You can have your (Christmas) cake and eat it too -- all it takes is planning, says dietitian Elaine McGowan
You can have your (Christmas) cake and eat it, says dietician Elaine McGowan. With a little planning, you can enjoy all the festive trimmings without piling on the pounds
On the first day of Christmas my true love sent to me… not a partridge in a pear tree but a rich and sumptuous meal of turkey, stuffing, cranberry sauce, all the trimmings, topped off with an enormous bowl of pudding with lashings of brandy sauce.
Over the next 12 days, there might be a few lords a-leaping all right but rather than drummers drumming or milkmaids milking, we’re likely to see an endless parade of food: mince pies with cream, Christmas cake, biscuits, chocolates, beer, wine… and whatever sinful treat you feel like having yourself.
Of course, a little of what you fancy is a great thing, but remember that having a lot of what you fancy comes with a price. After Christmas, I see many people suffering from stomach problems. They have overindulged in December and are feeling overweight, unhealthy, lacking in energy and guilty – that is not a good way to start the New Year.
However, if you take a little care over the festive season, you can enjoy all the festive trimmings without piling on the pounds. It’s all a question of balance and awareness. And the first thing to remember is that Christmas shouldn’t last for weeks on end. We really shouldn’t be thinking of tucking into the treats until Christmas Eve and then we should think about returning to normal after three days at the most.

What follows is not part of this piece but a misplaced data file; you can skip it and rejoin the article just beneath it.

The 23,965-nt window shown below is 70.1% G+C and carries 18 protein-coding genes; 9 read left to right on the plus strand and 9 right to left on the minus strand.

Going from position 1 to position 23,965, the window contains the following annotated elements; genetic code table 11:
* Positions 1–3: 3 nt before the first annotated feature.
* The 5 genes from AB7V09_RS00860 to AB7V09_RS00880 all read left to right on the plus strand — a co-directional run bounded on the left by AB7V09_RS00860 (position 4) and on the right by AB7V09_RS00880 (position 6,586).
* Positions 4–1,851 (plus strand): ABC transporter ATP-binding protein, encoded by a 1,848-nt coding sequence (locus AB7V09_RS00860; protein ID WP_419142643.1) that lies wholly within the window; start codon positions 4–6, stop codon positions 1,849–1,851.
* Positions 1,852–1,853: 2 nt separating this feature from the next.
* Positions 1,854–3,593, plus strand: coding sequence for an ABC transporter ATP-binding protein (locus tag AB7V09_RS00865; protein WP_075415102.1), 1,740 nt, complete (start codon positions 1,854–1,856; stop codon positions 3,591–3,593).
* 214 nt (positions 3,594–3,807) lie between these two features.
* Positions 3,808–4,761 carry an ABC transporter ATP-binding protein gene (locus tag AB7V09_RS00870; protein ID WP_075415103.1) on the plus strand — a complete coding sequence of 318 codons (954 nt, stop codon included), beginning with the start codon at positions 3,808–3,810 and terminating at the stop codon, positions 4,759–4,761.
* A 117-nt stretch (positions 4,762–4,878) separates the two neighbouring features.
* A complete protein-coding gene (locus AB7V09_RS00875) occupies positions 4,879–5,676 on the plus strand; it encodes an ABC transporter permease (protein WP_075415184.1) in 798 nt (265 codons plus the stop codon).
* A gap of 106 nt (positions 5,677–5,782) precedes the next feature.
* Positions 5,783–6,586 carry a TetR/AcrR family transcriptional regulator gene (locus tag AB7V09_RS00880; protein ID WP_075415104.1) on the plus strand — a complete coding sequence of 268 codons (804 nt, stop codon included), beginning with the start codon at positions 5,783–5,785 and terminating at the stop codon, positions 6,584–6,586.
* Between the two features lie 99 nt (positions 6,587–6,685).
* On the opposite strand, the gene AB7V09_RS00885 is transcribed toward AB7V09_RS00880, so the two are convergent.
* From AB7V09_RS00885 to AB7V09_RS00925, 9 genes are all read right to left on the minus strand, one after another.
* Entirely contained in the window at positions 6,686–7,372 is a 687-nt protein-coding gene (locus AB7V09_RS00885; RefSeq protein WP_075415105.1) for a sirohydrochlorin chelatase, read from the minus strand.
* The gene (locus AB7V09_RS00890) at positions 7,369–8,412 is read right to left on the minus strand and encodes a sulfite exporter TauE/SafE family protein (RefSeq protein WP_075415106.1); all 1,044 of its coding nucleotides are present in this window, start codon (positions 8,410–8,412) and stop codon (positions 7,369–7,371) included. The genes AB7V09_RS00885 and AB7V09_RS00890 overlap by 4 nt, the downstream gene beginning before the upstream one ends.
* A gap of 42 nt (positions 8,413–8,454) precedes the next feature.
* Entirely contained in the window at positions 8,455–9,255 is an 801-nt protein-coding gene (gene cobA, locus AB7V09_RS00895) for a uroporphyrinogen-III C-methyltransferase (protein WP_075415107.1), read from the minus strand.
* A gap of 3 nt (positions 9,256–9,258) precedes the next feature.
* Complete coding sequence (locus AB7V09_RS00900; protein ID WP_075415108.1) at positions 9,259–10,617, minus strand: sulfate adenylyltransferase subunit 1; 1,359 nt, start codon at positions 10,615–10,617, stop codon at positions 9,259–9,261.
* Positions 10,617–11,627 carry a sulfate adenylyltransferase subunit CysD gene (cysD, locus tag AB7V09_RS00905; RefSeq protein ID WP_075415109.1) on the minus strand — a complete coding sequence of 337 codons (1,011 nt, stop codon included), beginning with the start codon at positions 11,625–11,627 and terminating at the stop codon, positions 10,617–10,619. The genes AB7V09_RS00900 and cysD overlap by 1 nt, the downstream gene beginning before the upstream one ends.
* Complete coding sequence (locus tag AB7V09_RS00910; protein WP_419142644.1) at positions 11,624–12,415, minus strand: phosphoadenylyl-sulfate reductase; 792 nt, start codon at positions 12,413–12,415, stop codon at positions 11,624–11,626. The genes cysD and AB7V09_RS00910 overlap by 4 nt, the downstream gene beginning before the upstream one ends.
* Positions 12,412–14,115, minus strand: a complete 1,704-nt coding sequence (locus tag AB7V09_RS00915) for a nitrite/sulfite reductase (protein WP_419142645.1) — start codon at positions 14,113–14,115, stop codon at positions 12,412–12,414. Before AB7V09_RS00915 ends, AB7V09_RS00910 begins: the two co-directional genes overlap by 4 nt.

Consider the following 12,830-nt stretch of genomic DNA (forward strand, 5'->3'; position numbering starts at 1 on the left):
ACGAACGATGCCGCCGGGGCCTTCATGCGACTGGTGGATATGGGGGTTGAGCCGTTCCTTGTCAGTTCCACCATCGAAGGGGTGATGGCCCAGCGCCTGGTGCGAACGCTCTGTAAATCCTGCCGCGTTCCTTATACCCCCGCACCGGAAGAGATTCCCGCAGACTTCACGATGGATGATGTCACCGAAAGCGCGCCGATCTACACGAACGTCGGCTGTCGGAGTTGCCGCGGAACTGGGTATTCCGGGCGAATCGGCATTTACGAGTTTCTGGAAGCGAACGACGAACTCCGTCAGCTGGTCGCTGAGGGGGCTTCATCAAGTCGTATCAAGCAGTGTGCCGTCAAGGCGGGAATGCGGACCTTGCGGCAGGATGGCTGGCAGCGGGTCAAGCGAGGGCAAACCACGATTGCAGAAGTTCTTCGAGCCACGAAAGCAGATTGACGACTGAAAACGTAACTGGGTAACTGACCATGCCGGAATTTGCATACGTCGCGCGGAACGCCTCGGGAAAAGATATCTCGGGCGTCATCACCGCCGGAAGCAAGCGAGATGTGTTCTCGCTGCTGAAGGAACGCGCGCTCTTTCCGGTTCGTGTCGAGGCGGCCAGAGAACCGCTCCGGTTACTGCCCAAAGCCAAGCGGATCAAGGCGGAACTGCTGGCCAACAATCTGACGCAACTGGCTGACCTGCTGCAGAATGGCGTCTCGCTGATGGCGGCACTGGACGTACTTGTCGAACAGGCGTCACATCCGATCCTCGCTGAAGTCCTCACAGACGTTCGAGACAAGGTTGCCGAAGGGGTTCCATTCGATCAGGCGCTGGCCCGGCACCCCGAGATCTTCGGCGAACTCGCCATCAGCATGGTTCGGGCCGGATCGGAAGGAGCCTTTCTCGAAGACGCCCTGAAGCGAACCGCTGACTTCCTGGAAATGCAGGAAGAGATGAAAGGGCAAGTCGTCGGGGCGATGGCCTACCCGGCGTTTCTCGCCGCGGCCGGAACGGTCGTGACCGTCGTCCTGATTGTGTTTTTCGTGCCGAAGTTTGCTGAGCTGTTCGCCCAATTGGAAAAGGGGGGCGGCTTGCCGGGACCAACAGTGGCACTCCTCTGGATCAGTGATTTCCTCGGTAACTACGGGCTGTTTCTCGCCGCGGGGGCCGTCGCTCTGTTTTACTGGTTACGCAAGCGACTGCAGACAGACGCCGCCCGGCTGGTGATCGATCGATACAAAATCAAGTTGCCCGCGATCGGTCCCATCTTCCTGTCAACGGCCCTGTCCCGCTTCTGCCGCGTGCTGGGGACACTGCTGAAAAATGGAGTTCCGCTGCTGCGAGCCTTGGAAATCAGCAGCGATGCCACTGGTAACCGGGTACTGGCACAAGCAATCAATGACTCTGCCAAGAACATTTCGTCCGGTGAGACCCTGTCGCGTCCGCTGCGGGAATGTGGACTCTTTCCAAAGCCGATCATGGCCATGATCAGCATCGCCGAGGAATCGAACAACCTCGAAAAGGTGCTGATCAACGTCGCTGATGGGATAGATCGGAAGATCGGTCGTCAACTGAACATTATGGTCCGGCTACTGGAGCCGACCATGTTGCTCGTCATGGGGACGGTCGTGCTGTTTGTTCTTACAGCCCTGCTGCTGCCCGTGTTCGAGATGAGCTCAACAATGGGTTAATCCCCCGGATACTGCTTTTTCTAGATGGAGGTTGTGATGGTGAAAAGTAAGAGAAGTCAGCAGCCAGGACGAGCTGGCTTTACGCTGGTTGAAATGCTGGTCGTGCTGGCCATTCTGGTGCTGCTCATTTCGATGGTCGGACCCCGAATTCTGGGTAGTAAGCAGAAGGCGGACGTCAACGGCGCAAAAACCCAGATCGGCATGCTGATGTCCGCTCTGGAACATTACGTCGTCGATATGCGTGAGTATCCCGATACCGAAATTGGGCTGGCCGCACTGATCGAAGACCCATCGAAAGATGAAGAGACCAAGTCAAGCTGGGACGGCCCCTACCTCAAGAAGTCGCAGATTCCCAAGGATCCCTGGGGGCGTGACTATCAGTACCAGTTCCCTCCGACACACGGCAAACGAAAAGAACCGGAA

If you can, leave buying goodies until the last minute, otherwise, you’ll have them eaten six times over before the holiday even begins. When the festivities do begin, bring in a limited number of sweet things and apply some portion control. For four people, think in terms of eight mince pies, a small Christmas cake, a medium pudding and one large box of chocolates (820g).
Here are some tips to take you through the 12 days of Christmas – and beyond.
Start your day with a breakfast rich in protein. Something like scrambled eggs and salmon on a wholemeal bagel or brown bread would set you up for the day. Then, when it comes to the big lunch, relax and tuck in. Have your turkey and ham and lots of roast, seasonal vegetables like Brussel sprouts, carrots and parsnips. Have the stuffing, gravy, roast and mashed potato too. Eat plenty of your dinner leaving less room for the goodies.